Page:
There is the road well travelled, a pair of comfy shoes, our spot on the sofa, a favourite jumper. Our comfort zones, so well named. What good happens in them?
Security. Peace of mind. Normality.
But what happens when we push ourselves out of our comfort zone?
When we take a chance and do something that challenges us?
Unusually for me (I love my comfort zone, and in recent times haven’t really pushed out of it) in the last week I have twice pushed out into the stretch zone.
First of all I attended an introduction to coaching course. 2 days, with a bunch of strangers. Nothing unusual there you may think. But I absolutely hate meeting new people, I usually do it when I have other people with me to lessen the impact, and give me my ‘security’. But for this I was alone.
Not only that but I then interacted with people, shared my story, spoke aloud with experiences and input into the sessions. To be fair the people were lovely, the trainers very good, and the atmosphere comfortable and supportive. But this was still a big step for me.
To speak normally at events like this I would need to build courage. In my head I would be thinking things like
What I am going to say is wrong
I’m going to sound silly
They all have better answers than me
What do I know, I’m no expert
But on this occasion I spoke out, said my piece, and you know what Nothing BAD happened. People agreed. Everything was good.
A passion of mine is supporting Small Independent Local businesses. I do this however I am able to. Sharing Social Media posts, connecting folks together, spreading word of businesses and events on line and by word of mouth.
So when a new local Tweet Hour was set up to support interaction and engagement with and between these businesses and their supporters I was interested. Very interested.
The first week I was engaged and joined in, then the second I promoted it and joined in bringing others into the conversation where relevant. A conversation with the organiser followed, and I agreed to guest host the third week.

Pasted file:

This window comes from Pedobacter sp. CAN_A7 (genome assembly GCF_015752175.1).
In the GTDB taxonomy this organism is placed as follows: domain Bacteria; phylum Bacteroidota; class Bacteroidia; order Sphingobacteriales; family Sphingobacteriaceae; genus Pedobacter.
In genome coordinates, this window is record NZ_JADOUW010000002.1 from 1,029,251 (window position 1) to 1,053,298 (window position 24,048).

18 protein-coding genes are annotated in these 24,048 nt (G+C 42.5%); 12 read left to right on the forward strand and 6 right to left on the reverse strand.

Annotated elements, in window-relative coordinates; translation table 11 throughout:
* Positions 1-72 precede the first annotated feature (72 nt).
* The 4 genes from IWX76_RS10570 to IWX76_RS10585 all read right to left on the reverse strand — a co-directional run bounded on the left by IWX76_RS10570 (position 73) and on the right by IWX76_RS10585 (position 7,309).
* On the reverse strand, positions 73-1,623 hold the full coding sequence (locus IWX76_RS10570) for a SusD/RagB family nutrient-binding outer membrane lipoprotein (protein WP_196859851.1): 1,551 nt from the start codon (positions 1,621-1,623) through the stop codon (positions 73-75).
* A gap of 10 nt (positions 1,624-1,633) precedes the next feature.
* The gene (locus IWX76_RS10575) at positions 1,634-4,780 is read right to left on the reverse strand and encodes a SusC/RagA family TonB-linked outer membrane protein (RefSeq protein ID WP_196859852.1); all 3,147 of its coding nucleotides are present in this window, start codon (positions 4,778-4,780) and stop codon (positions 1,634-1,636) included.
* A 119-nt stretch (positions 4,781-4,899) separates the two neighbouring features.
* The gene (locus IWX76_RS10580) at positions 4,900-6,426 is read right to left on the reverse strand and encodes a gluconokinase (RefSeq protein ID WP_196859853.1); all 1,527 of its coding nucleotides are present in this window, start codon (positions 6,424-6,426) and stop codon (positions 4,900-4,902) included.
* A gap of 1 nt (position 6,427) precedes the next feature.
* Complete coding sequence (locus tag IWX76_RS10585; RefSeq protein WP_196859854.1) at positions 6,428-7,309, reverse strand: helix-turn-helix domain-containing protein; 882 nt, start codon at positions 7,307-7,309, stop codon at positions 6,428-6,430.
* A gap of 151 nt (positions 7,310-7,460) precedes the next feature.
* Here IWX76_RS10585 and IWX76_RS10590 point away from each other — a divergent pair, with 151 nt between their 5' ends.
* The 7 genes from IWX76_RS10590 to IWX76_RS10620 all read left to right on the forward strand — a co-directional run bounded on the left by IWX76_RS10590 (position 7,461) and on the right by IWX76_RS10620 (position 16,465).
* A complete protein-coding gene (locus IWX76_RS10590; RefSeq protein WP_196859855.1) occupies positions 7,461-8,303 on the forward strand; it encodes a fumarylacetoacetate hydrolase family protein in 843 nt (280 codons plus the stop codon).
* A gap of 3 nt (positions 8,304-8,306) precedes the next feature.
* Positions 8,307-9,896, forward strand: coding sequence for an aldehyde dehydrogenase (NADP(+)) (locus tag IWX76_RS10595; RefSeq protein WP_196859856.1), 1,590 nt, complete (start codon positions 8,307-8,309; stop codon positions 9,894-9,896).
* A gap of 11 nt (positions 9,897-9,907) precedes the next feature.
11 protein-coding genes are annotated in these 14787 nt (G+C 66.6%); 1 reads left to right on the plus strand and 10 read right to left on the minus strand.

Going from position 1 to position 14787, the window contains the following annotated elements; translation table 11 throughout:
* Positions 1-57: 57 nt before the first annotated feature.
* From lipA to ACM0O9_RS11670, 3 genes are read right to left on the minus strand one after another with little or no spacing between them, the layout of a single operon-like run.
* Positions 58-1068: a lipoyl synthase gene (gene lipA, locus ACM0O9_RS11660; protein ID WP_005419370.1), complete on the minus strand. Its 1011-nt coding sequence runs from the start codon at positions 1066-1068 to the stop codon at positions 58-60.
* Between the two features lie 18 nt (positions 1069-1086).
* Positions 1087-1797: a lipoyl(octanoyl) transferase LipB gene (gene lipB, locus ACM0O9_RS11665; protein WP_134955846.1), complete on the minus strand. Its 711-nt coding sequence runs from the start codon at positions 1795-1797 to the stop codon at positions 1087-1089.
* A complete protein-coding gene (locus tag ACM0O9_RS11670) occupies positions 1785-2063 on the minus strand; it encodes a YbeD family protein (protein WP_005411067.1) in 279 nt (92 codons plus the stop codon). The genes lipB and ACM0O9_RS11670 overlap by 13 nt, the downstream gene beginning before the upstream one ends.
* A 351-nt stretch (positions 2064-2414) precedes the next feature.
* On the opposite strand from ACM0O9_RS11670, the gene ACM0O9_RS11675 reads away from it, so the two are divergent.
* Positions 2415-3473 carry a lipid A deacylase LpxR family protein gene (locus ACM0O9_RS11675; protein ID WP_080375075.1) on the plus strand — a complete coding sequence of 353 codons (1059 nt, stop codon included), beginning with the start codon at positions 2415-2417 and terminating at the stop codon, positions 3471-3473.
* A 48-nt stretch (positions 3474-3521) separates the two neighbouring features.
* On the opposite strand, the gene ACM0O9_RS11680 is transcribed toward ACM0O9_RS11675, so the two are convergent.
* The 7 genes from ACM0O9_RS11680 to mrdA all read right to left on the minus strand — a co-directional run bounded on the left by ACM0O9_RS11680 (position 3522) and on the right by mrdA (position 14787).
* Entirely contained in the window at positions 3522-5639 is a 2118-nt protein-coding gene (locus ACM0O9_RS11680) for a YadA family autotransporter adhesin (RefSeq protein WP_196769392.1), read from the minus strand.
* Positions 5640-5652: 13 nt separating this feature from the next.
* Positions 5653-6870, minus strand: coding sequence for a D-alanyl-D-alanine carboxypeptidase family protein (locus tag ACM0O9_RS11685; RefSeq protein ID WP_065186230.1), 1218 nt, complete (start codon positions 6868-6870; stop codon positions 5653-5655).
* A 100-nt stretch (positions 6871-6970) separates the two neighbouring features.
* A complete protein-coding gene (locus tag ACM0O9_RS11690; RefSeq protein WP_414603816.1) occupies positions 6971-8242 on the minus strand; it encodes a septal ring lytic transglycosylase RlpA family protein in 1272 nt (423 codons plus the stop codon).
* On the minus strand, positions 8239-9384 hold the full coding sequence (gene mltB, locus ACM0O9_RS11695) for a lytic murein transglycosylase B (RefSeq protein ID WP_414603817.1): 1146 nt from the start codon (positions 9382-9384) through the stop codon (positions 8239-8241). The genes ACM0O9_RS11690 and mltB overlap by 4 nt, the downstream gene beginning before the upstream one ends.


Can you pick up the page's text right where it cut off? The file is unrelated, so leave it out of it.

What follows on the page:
Initially this sounds fine right. Guest Host. Think of a theme, pull together three questions to kick start the discussions and curate the conversation, welcoming people, liking, retweeting and replying to their comments to keep the discussion flowing.
Sounds like fun, worthwhile, a really good thing to do. Realistically, how hard could it be?
For most of the week that’s what I thought. I had promoted using my social channels, given view of the broad theme, and had discussions in real life with interested people. On Sunday I pulled together my questions, on pictures, and on Tuesday I drafted my tweets and saved them ready to go.
I had the pictures and a time line from the organiser so my running order was sorted. More importantly I was excited.
Then I got home from work on Tuesday, got myself set up
Laptop – Logged in and on charge
Mobile – Logged in and on charge
Running order printed and a pen to tick off when done (see how organised I am)
Photos and draft tweets saved in two places (just in case – not sure of what, but better safe than sorry right).
So now it is 4pm on Tuesday and my first action is not until 6:45pm. So now the anxiety kicks in.
What if no one interacts?
What if the interaction is all negative?
What if I don’t know what to say?
A LOT of what ifs were in my head
6:45 arrived, I started on my checklist. I logged in, I posted, and all is underway.
Then disaster I posted the wrong image and text, I put Q3 picture with Q1 text.
I felt a bit of a fool, deleted and reposted.
By this time the conversation was underway, people had joined, and were joining in. It is fairly safe to say it went a bit frenzied. Lots of comments, likes, retweets. A HUGE amount of interaction from lovely businesses, and even better, lots of lovely people wanting to support those businesses.
The hour passed in a blur, the conversations carried on for a few hours after. Some businesses (in the food and entertainment space) had missed out due to working, but joined in on Wednesday morning.
So what does this all mean?
Well, quite simply, everything went well. Twice I pushed myself out of my comfort zone, and both times I was rewarded. Everything went well, nothing went wrong. But, I learned a lot. About subjects, about other people, about what a wonderful community I am part of in Reading.
Most of all about me. About my anxieties. About my talents and abilities.
Nothing bad happened, rather, I feel happy, good about myself and feel I have grown.
My question to you – what will you do to push out of your comfort zone?
Great post. About a year ago I was visiting family and we got around to talking about when the last time we’d pushed ourselves outside of our comfort zones.
I can’t recall exactly what example I talked about, but with two members of my family who, in my mind, achieve many things regularly it was interesting to hear what their examples were, and that they were perhaps ‘smaller’ achievements than I’d expected. They were things which seemed, to me at least, well within their capabilities.
I think that it’s healthy to push to the edge of comfort zones but I also wonder how many of those boundaries have been set by our feelings of Imposter Syndrome, and that as we assure ourselves of our own abilities then the comfort zone boundary is pushed further away than it was.
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Two great points there
To what extend do we set our comfort zone to what we still believe we can do and not a stretch.
Also how we view the comfort zone of others compared to how they do
Thank you for your comment